An Intriguing Chromatic harmonica from Hohner…

The basics: The Hohner CX 12 Jazz chromatic harmonica is a 12 hole, brass reed harmonica providing notes from C4 to D7, sporting a plastic mouthpiece/cover combo, and easy disassembly and assembly.

The Hohner CX-12 jazz harmonica was recommended to me by the world-famous harmonica great Tollak Ollestad, a superb American musician living and playing music in Holland.

He endorses the CX-12 Jazz for Hohner, and it’s his picture which comes up on their website…he’s one of Hohner’s Masters Of The Harmonica…a pretty exclusive club. I’ll also mention he’s one of my favorite persons…he’s a great guy and a superb player…in touch with so many of the healthiest values in music!

He said in a SKYPE call recently that he played stock CX-12 Jazz models right out of the box…this is highly unusual…almost all the world class players play extensively customized instruments.

I agree with Tollak…THIS IS A CREDIBLE INSTRUMENT right out of the box, with no customization needed to bring it up to tick, which incorporates many advanced design concepts which improve both the way it feels to play the instrument, and the sound produced…which are TWO KEY attributes to any musical instrument.

Let’s get started!

COVERS: The most noticeable thing about the Hohner CX-12 Jazz is the one piece plastic cover which functions as both a mouthpiece and cover set. This is very unusual…most all other harmonicas have two metal covers which bolt through the comb to hold them on. Note that this instrument is available both in the rounder mouthpiece CX-12 model, and the CX-12 Jazz. (By the way, there is a 3rd model too…the CX-12 Gold, which has thicker 1.2mm reed plates, but I’m not discussing that one here.)

I prefer the CX-12 Jazz model cover due to its narrower shape where it touches the lips, and cool two-tone gold to reddish brown color, which really is striking. I’m also partial to the polymer mouthpiece as it’s never cold to my lips, and is very comfy to play.

Now this cover thing is a big plus for the CX-12 Jazz model.

HISTORY: Some years ago, the manufacturers started creating avante-garde, “modern” looking chromatic harmonica covers which have three not so great characteristics…first, they lie very close to the reed plates so choke the sound, they have a minimal lip at the back of the cover so they can slip out of your hand when you sweat (which you do on stage) and actually close in at a 90 degree angle at the back. In other words, instead of fanning out as a saxophone does, the cover bends back on itself at 90 degrees. Now it’s true that the cover only extends down about 1/8th of an inch…but when you combine that with the closeness of the covers to the reed plates and the lack of a flared shape to the covers overall…you have an acoustic error of noticeable proportions; or what is called acoustic nonsense.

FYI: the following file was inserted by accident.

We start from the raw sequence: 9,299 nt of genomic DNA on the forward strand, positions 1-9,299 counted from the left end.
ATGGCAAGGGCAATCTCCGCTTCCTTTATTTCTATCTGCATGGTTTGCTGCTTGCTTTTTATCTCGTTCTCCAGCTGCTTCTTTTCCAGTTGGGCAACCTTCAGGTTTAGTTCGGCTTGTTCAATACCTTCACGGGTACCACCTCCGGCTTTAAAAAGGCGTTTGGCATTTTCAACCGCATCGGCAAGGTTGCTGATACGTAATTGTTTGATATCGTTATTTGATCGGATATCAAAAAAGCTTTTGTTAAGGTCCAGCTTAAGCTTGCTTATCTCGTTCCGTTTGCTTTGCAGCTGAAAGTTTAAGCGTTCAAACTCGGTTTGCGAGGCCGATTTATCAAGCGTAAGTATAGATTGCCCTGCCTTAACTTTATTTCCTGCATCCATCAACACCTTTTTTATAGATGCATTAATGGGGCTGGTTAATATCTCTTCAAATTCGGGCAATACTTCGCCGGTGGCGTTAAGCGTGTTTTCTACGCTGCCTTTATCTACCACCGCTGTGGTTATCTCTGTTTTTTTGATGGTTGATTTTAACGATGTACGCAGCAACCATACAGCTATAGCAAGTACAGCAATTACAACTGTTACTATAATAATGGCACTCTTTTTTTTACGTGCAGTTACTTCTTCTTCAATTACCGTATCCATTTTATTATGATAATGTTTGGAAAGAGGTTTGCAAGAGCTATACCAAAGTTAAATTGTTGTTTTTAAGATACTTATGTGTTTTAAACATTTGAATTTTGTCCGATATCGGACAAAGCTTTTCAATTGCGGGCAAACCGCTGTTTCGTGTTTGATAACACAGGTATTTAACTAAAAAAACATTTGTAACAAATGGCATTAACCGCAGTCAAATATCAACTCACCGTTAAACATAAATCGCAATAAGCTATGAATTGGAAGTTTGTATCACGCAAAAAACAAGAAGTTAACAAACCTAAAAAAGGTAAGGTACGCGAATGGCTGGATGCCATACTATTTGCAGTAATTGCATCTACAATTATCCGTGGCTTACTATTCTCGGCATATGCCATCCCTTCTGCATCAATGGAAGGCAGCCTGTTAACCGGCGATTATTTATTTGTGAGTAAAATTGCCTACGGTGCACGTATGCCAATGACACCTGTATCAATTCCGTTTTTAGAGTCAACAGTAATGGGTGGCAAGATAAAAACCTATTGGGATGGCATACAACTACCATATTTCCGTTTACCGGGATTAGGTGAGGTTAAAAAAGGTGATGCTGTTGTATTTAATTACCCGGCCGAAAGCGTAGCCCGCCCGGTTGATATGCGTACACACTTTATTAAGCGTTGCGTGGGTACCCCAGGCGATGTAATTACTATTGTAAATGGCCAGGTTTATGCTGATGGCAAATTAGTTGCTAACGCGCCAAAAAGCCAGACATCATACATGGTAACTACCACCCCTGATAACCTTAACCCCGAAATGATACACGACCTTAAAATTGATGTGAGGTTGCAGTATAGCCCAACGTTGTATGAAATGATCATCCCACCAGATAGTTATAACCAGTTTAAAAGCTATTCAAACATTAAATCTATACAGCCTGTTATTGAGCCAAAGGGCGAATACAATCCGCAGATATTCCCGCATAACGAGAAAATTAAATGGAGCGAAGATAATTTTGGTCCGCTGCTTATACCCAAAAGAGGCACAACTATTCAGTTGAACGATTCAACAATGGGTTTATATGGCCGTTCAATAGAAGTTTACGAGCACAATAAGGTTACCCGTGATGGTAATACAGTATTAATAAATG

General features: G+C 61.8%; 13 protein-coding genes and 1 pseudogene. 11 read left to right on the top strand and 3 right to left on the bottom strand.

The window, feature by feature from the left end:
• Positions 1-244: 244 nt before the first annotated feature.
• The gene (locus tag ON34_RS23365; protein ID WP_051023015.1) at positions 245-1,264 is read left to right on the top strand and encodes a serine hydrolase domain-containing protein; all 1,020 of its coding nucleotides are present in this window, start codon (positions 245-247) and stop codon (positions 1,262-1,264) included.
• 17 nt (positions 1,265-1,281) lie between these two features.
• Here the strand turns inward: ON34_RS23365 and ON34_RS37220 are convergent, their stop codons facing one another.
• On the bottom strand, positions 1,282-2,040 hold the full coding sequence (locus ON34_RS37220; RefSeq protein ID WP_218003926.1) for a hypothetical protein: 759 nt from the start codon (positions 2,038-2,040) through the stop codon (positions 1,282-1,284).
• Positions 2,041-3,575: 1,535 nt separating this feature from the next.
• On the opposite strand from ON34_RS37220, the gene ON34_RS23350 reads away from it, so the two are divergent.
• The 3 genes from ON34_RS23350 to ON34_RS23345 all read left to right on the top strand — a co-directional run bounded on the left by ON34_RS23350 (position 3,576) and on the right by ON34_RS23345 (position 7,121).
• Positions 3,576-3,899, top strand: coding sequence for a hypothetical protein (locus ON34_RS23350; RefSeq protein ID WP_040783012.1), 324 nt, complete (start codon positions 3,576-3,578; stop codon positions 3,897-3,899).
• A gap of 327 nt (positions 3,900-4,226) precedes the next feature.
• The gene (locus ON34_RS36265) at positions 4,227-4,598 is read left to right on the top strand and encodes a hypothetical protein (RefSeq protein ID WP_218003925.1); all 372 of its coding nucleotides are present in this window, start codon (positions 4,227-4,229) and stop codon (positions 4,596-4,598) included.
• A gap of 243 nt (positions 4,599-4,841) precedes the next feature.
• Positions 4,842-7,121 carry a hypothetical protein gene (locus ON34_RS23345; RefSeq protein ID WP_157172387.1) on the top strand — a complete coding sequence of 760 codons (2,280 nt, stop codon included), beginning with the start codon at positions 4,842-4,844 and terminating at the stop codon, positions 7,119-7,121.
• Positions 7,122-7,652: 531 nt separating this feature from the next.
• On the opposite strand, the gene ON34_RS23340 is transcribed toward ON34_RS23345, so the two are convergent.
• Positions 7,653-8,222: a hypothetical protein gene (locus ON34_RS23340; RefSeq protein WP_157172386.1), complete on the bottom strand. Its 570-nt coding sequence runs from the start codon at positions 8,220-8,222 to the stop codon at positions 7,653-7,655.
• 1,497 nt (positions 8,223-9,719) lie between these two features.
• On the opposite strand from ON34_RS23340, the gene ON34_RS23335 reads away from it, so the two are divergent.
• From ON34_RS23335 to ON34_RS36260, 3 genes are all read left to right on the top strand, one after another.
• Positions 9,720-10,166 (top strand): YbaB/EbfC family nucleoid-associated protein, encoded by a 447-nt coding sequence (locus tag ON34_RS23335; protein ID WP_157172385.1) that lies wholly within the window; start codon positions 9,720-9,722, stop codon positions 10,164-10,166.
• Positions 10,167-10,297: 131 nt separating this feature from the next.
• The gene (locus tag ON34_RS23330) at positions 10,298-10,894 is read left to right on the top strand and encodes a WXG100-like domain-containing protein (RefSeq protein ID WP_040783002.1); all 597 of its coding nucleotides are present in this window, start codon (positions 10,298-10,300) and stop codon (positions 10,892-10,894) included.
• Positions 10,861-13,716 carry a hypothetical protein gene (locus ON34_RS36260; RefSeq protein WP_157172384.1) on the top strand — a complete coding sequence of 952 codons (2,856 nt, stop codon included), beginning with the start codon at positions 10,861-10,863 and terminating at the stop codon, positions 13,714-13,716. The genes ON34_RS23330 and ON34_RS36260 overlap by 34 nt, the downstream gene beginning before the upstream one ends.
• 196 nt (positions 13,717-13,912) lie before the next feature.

If you look at a trumpet, you’ll see that the bell, or the end of the trumpet the sound comes out of, is FLARED…it opens out, and this allows the sound to project efficiently which means more volume, and more clarity to the tonal harmonica footprint on the note, or timbre. This is pretty much the same effect you get when you open the top of grand piano…the sound increases in volume considerably, and the harmonies are brighter and clearer.

To my ear, the best cover design in the history of the chromatic harmonica is the Hohner 280C set, and I often replace the stock covers on the Japanese instruments I buy (Suzukis) with the Hohner covers. The reason I use the 280C covers is that they have a perfect flare shape at back, and create excellent volume and timbre.

The beautiful thing about the Hohner CX-12 Jazz model is that the cover shape is one of the best in existence…very open at the back with an oversized lip, which means more volume, more clarity on the note, and wonderful variation of tone/timbre using hand vibrato.

The sound is wonderful, and perhaps a tad darker than a metal covered harmonica, but the timbre is so malleable due to the cover design that it seems just right.

Downsides: a bit leaky, and the slide is noisy…find customizations to improve both on the Facebook Group:


The guts of the instrument are standard enough: polymer comb which makes cleaning the comb and reeds easy, standard-size 1.05 mm solid brass reed plates with brass reeds and good breath savers.

I suppose one could make the argument that they should have used the thicker 1.2 mm reed plates from the CX-12 Gold (also used on the Toots Hard Bopper model) but I like the tone as is, and perhaps the thinner 1.05 reed plates were a better choice considering with the polymer cover/mouthpiece, and serve to keep the timbre on the bright side.

In any event, the instrument has great projection, a beautiful tone, and those brass reeds do provide a singular sweetness I find very compelling.

The slide button on the CX-12 is quiet and efficient, and feels comfortable to the hand…which is not true on some other instruments.

Disassembly is fast and easy…pull out the slide, and pop out the tension bar at the back, and out comes the comb. Assembly is just the reverse. Much easier and faster than all others, although frankly, you won’t be taking it apart much.